Linking 238U or 232Th mobility and soil-to-plant transfer with soil characteristics

SCK•CEN Mentor

Vanhoudt Nathalie, nvanhoud@sckcen.be, +32 (0)14 33 21 12

Expert group

Biosphere Impact Studies

Introduction

Naturally occurring radionuclides (NOR) such as 238U, 232Th and their decay-products are abundant in the environment. Increased environmental NOR levels can arise from various anthropogenic activities that exploit raw materials for commercial purposes (e.g. metal mining and smelting, the phosphate industry, etc.).

The ability to estimate the activity concentration of NOR in biosphere components is a key step in evaluating the long-term impacts of these contaminants on human health and the environment. Radiological assessment models have integrated modules to predict NOR accumulation in soil and vegetation. These modules are often formulated in terms of simple parameters such as the equilibrium solid-liquid distribution coefficient (Kd) and the soil-to-plant transfer factor (TF). Although simple to measure and to use in radiological impact assessments, the Kd and TF are highly variable. This variability can be attributed to several sources including soil and plant properties, radionuclide speciation, the time after contamination, land management practices and the experimental procedure used to determine these parameters. Several approaches have been proposed to reduce the variability in the Kd and TF data with varying degree of success. One approach is to group available data by soil texture (i.e. sand, silt and clay), organic matter content and crop type. Another approach is to relate the Kd to physicochemical parameters that can be used as surrogates for the underlying mechanisms that govern radionuclide retention in soils (e.g. pH, cation exchange capacity, organic matter content). This cofactors approach has shown a greater potential to reduce the variability in the Kd data for some radionuclides.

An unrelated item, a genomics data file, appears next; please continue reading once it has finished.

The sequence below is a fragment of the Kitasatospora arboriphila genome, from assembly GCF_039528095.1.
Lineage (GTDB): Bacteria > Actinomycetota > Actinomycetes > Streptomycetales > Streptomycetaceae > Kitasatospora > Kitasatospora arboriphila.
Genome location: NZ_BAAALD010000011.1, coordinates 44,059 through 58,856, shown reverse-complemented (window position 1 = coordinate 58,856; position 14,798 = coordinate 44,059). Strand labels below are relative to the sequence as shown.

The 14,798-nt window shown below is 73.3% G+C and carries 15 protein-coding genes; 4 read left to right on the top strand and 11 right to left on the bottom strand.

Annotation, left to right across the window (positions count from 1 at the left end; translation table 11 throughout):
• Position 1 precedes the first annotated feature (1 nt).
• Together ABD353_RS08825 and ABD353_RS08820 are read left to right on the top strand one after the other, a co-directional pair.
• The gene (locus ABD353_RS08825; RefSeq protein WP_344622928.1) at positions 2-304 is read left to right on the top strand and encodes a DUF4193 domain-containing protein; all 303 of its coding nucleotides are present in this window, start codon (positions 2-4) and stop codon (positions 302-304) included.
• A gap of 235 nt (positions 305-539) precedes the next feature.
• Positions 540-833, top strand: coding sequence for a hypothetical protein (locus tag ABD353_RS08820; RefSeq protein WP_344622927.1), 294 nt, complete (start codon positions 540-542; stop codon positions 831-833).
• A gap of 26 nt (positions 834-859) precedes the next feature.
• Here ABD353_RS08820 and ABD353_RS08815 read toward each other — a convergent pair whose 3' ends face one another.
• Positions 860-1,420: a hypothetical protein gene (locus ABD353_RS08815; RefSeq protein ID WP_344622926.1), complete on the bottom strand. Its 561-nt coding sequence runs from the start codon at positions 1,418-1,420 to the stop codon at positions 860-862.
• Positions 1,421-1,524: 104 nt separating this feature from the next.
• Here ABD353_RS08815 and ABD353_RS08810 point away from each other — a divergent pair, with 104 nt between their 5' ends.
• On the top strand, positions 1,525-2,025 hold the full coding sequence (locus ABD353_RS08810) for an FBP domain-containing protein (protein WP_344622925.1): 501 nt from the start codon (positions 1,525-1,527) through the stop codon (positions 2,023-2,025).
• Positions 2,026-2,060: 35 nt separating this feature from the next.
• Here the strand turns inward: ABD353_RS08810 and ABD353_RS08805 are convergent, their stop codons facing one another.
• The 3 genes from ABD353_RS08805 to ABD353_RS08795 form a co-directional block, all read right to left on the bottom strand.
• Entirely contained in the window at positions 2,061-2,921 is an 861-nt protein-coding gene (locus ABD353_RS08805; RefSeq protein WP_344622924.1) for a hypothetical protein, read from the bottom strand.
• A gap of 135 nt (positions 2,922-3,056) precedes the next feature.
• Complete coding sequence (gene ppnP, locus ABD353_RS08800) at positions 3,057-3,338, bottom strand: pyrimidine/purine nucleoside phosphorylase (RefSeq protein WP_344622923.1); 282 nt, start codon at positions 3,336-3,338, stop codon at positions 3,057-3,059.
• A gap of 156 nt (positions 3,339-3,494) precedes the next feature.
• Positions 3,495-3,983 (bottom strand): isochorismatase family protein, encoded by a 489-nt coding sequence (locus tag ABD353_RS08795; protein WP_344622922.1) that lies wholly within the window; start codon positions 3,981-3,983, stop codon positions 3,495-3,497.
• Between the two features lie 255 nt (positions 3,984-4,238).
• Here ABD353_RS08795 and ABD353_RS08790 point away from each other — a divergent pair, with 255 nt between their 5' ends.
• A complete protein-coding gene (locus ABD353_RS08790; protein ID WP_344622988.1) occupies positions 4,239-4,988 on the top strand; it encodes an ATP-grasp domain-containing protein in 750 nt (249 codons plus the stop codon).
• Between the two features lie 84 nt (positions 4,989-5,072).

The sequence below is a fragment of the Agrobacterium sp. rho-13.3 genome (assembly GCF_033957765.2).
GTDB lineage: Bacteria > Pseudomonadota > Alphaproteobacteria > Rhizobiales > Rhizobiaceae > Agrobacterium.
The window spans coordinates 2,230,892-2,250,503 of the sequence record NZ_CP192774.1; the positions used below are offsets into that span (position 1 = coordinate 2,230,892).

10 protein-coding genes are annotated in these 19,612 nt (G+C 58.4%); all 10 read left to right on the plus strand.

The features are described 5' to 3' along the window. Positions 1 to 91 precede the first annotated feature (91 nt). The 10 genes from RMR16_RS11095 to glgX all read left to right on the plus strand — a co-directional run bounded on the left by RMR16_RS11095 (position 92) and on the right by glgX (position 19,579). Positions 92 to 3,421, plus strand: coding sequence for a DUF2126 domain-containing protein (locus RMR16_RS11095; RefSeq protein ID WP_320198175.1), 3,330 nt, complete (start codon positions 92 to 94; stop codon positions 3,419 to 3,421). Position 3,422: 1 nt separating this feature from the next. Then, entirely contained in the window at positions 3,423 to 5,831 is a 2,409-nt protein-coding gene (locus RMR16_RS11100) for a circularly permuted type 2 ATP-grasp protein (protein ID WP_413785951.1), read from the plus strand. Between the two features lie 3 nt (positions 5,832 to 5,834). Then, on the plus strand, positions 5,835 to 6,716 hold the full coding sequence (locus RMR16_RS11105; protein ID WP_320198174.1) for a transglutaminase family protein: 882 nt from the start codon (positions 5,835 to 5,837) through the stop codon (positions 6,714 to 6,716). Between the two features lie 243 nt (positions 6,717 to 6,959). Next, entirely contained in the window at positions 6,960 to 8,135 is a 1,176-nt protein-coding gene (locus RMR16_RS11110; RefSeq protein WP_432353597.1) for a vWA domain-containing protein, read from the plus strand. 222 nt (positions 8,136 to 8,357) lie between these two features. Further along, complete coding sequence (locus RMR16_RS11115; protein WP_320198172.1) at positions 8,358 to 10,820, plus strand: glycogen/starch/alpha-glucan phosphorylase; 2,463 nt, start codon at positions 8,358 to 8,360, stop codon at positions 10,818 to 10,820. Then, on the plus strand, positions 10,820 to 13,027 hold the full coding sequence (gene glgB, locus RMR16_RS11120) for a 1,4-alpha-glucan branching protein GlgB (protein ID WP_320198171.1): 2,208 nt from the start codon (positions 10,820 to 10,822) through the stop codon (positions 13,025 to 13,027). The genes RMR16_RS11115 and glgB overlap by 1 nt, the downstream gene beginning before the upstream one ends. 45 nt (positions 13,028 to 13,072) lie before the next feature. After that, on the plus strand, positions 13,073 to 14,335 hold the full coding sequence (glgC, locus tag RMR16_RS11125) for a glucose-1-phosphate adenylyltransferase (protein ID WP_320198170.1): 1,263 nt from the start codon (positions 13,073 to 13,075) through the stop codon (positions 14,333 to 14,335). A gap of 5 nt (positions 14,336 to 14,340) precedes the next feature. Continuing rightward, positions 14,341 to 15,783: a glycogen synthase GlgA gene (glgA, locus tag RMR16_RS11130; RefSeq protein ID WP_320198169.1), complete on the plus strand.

Objective

The objective of this project is to improve the experimental procedure to determine the Kd and TF for 238U or 232Th and to link them with soil characteristics, the 238U/232Th labile fraction or site history/mineralogy. The general hypothesis is that soil testing for labile (adsorbed) 238U/232Th, in combination with factors affecting the sorption (soil properties) will improve prediction of Kd and TF values as compared to the current approach in which soils are categorized in texture and organic matter classes. By replacing these parameters with functions of specific environmental properties, uncertainties associated with environmental impact assessment models will partially decrease.

As part of the bachelor thesis, a literature search will be conducted to identify the soil characteristics most likely to influence 238U or 232Th mobility and availability and to which extent certain parameters can already be used to predict mobility and transfer. In addition, the different experimental approaches to determine Kd and TF parameters will be identified and a work plan for the master thesis will be formulated. Based on the literature study some preliminary experiments can be set up to determine soil characteristics and test selective extraction methods to determine the radionuclide labile fraction in soils.

The minimum diploma level of the candidate needs to be

A2: Upper secondary school (+7th year BSO) , Professional bachelor

The candidate needs to have a background in

Biology , Chemistry